Let $p$ and $q$ be distinct primes and let $N=pq$. Let $k=(p-1)(q-1)$. For each e with $\gcd(e,k)=1$, by Proposition 3.5 there is $d$ satisfying $de=1 \pmod k $. Prove that $n^{de}=n \pmod N$ for all $n\in\Bbb{N}$.

Proposition 3.5: Suppose $\gcd(c,m)=1$. If $cx=cy \pmod m$, then $x=y \pmod m$; moreover, for any b, the congruence $cx=b \pmod m$ has a solution, and any two solutions are congruent (mod m).

  • $\begingroup$ What have you tried? Do you know about Fermat's Little Theorem and the Euler-Fermat Theorem? $\endgroup$ – Teddy38 Sep 29 '17 at 12:59
  • $\begingroup$ I am clueless on how to solve this. Fermat's Little Theorem is in the text but I don't know how to apply it. $\endgroup$ – user485232 Sep 29 '17 at 13:01
  • $\begingroup$ So, Fermat's Little Theorem says that if $p$ is prime and $p$ does not divide $a$, then $$a^p\equiv a\mod p\ .$$ The Euler-Fermat theorem generalises this to when you don't have a prime, it says that if gcd$(a,n)=1$, then $$a^{\phi(n)}\equiv 1\mod n\ .$$ The first thing to do is make sure that you understand these two results, then see if you can see the connection between them and what you're trying to prove. $\endgroup$ – Teddy38 Sep 29 '17 at 13:11

A few hints/things you need to notice:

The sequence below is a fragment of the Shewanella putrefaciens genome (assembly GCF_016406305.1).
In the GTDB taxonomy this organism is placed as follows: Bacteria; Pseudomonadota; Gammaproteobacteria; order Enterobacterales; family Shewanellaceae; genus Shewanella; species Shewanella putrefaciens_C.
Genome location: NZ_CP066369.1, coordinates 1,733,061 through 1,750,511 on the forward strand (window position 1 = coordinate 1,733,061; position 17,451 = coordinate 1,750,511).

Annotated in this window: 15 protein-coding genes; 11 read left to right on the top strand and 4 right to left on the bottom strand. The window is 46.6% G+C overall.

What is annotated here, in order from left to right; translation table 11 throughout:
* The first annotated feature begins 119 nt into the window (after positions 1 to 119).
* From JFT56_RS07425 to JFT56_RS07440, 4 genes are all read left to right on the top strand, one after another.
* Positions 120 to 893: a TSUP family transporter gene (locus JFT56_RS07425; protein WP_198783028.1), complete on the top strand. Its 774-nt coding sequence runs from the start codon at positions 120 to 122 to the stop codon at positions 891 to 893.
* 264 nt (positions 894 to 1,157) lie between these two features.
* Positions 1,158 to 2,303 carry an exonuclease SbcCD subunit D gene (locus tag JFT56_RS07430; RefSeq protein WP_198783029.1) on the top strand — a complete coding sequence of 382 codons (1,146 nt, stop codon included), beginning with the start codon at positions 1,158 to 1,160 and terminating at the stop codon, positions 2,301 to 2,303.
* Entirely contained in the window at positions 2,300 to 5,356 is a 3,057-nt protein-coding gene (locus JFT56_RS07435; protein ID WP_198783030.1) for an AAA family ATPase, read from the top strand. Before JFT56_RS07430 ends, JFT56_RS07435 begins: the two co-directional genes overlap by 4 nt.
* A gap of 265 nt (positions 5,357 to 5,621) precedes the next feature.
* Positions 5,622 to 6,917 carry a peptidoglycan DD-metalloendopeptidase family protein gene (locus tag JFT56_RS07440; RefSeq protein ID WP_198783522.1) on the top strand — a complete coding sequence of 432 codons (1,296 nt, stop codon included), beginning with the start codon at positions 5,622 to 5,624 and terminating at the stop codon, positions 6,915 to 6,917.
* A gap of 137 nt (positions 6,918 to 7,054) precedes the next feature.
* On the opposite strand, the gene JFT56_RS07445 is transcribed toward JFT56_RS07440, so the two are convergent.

Firstly, if you have that $de \equiv$ $1$ $($ $mod$ $k)$, this means that $de = mk +1$ for some $m \in \mathbb{Z}$

You can now substitute this in to what you're trying to prove.

You now need to work out what $\phi(N)$ is, expressed in terms of $p$ and $q$.

Now, given your previous substitution, notice that if $n$ is co-prime to $N$ you're now practically done, by the Euler-Fermat Theorem.

You then have to figure out what's going on if $n$ is not co-prime to $N$ (IE gcd($n$,$N$) $\neq 1$). In this case $n$ is either a multiple of $p$, a multiple of $q$, or a multiple of both $p$ and $q$.


$de \equiv 1 \mod k \iff de = mk + 1$ for $m \in \mathbb{Z}$


$n^{de} \equiv n \mod N \iff n^{mk+1} \equiv n \mod N \iff n*(n^{m})^{k} \equiv n \mod N$ for $m \in \mathbb{Z}$.

and following the hints above, you should probably be able to finish this off.

  • $\begingroup$ If you are going to use Euler's totient function, then what you really want is $n \cdot (n^k)^m$ $\endgroup$ – DanielV Sep 29 '17 at 15:48

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